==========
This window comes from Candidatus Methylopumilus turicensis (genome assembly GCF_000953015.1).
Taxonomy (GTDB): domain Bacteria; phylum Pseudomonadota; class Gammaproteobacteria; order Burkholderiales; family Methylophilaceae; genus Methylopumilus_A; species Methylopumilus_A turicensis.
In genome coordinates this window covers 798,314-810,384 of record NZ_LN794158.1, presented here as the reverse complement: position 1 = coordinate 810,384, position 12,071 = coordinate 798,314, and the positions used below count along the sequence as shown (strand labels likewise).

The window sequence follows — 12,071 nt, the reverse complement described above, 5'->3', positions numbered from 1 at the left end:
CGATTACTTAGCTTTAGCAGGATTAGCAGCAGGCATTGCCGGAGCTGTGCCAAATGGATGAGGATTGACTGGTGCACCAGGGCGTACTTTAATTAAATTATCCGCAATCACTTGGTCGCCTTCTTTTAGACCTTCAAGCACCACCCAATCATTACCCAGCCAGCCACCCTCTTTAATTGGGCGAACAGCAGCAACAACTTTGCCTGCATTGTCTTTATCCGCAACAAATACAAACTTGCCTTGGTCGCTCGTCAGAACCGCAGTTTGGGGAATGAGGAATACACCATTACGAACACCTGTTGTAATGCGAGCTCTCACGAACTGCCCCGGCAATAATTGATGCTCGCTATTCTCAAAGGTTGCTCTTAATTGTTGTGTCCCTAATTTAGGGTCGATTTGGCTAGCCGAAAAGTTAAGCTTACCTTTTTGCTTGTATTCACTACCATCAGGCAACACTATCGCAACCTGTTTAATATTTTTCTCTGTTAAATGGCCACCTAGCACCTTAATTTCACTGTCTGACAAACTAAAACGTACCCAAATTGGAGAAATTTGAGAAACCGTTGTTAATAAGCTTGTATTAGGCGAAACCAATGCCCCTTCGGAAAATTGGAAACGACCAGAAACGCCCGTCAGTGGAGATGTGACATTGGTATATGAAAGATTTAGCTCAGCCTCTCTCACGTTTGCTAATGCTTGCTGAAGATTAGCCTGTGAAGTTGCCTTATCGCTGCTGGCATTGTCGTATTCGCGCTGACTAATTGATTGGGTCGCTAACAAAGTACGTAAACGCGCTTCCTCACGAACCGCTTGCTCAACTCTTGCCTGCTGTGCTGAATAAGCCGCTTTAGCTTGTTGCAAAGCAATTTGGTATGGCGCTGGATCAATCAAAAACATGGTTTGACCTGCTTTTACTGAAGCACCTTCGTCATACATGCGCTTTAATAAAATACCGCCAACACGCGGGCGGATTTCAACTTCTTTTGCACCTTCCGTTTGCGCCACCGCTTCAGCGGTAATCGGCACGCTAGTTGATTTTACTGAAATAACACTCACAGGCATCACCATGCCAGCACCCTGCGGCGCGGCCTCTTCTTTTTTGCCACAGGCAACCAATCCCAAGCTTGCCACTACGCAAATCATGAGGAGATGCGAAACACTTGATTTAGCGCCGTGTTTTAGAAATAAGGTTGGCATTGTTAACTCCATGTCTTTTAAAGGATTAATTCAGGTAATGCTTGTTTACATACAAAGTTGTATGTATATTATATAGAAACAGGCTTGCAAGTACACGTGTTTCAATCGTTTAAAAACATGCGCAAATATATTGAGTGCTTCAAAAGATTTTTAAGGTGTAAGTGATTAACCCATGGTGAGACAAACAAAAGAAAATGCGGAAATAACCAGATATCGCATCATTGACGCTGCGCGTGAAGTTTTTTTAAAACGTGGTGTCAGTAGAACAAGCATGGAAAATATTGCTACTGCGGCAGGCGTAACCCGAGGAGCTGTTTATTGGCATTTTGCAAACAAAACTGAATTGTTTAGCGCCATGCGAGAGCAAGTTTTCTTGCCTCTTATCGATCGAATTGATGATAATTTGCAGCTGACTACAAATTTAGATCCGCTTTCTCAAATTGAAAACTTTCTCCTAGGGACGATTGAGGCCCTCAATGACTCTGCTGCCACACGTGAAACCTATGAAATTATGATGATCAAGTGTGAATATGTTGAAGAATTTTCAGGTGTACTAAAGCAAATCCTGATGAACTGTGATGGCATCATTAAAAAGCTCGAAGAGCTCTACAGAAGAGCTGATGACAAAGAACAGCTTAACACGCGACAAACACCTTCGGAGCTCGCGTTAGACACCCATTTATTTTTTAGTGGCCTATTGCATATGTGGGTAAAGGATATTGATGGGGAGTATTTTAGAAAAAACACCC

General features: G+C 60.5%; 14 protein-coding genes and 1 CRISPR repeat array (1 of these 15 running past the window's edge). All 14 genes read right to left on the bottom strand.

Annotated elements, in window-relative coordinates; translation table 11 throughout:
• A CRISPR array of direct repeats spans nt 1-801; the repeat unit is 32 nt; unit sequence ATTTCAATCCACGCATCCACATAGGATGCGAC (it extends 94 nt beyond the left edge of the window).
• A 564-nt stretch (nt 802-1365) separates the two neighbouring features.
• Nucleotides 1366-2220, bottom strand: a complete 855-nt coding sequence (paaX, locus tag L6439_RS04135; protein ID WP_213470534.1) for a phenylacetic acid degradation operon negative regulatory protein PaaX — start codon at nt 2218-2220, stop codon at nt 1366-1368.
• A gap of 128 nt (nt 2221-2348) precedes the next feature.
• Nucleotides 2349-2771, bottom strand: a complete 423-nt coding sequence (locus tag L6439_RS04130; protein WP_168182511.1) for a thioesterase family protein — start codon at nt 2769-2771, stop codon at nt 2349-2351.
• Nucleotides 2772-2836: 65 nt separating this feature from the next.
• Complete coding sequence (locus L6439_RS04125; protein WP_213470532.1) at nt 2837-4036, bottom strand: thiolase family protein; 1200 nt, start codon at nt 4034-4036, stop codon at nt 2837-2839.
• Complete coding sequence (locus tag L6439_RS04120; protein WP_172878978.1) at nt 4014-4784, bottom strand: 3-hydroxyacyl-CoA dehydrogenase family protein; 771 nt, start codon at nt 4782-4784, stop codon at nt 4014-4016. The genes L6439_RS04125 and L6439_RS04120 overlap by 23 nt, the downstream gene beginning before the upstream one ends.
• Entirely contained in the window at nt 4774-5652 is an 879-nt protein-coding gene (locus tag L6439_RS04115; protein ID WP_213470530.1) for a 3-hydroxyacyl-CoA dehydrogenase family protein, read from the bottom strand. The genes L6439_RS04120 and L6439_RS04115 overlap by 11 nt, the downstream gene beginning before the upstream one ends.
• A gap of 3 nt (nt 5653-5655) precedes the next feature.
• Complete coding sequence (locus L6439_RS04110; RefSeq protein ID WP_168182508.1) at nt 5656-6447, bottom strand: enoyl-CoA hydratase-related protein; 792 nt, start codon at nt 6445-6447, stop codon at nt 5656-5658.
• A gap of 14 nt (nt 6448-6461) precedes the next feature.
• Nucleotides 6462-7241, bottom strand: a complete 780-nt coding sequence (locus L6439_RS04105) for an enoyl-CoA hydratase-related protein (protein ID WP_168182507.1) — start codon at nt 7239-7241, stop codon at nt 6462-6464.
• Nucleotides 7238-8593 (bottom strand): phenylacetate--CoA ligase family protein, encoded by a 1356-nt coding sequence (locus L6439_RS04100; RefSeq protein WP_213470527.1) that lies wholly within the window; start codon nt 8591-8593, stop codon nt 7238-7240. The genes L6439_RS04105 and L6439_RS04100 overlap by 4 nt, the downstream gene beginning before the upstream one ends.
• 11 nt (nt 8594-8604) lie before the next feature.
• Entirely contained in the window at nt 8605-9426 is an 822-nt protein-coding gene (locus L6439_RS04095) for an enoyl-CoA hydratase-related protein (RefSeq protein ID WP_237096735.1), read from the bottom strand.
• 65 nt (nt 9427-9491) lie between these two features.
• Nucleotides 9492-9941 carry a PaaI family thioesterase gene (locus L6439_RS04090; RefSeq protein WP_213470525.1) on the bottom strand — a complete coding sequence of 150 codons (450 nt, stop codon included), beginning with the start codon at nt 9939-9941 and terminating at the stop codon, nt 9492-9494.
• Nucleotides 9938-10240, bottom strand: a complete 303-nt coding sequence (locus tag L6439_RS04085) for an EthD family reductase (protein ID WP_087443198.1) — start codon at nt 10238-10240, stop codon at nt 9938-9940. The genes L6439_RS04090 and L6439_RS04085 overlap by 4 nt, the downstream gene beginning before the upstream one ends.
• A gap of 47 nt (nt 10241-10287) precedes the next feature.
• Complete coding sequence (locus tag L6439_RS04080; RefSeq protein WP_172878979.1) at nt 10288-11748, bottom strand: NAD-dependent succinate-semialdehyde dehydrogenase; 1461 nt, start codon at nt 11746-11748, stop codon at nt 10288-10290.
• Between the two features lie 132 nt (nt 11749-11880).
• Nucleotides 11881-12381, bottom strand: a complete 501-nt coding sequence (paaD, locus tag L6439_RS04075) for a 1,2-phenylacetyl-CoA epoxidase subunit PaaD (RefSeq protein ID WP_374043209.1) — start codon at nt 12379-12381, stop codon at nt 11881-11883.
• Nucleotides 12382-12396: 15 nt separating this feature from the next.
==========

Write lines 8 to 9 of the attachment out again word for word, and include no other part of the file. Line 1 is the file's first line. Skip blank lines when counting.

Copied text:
• A CRISPR array of direct repeats spans nt 1-801; the repeat unit is 32 nt; unit sequence ATTTCAATCCACGCATCCACATAGGATGCGAC (it extends 94 nt beyond the left edge of the window).
• A 564-nt stretch (nt 802-1365) separates the two neighbouring features.